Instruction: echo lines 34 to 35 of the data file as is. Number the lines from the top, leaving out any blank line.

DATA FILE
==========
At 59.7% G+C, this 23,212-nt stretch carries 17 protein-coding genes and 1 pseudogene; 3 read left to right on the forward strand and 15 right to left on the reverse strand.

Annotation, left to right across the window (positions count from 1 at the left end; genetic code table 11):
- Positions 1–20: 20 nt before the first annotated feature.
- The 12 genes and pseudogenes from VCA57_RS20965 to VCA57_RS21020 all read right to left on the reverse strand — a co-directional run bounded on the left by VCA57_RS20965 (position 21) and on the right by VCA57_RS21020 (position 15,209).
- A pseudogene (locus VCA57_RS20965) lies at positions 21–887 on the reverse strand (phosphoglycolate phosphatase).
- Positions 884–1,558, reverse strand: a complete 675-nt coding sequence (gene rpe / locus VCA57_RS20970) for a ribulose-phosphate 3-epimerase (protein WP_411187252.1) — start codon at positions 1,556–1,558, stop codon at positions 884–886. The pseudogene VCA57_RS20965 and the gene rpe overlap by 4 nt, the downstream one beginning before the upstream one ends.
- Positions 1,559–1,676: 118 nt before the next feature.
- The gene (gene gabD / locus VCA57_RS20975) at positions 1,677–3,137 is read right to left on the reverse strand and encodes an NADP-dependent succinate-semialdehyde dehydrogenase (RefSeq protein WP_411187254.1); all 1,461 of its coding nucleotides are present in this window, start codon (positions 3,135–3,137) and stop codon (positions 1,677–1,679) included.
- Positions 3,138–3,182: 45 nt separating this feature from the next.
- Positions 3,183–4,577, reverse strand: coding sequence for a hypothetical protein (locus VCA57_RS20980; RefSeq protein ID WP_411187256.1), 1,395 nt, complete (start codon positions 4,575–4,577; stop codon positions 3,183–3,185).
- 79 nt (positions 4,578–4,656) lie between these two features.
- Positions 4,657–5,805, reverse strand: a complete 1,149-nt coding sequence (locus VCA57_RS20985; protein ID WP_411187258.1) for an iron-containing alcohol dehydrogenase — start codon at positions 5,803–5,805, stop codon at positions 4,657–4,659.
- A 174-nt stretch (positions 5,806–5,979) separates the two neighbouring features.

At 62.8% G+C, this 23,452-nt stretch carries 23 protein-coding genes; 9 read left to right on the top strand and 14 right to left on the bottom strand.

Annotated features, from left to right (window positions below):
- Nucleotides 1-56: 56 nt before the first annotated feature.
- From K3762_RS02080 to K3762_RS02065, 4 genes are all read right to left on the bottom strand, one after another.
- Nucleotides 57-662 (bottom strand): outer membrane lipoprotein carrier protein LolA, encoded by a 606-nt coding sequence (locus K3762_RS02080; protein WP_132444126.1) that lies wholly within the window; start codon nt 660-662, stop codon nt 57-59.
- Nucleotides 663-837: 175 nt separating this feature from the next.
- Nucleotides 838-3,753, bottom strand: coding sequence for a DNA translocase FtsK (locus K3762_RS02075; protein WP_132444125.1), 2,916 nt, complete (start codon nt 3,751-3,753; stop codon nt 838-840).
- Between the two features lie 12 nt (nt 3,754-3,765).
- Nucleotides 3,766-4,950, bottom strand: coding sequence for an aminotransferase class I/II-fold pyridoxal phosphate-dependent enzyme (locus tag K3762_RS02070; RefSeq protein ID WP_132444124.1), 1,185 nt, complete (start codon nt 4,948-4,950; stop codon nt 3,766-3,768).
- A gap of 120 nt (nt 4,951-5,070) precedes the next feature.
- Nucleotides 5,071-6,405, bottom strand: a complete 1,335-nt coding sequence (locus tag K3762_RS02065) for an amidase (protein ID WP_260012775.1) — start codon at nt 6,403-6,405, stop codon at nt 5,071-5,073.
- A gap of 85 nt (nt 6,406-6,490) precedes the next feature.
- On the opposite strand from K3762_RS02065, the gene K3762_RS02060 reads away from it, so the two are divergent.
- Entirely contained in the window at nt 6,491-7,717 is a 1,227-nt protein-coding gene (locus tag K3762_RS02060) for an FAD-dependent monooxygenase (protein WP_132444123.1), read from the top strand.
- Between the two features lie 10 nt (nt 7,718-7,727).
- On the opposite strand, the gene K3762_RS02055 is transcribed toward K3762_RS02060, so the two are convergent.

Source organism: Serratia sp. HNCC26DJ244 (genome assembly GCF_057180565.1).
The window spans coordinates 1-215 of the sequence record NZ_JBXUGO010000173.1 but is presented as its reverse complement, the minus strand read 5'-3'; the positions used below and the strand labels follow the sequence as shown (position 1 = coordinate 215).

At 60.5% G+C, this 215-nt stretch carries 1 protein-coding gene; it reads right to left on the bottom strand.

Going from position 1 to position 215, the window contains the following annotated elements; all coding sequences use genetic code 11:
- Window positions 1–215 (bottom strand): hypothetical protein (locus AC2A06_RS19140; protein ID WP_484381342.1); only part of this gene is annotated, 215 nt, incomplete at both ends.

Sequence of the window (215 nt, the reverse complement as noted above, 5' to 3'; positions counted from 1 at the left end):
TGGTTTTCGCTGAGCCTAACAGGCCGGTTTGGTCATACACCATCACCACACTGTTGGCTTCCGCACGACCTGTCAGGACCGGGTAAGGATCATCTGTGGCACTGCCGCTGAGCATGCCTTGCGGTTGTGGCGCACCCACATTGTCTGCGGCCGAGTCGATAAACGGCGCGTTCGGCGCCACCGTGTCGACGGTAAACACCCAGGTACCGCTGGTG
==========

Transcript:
- Window positions 1–215 (bottom strand): hypothetical protein (locus AC2A06_RS19140; protein ID WP_484381342.1); only part of this gene is annotated, 215 nt, incomplete at both ends.

Sequence of the window (215 nt, the reverse complement as noted above, 5' to 3'; positions counted from 1 at the left end):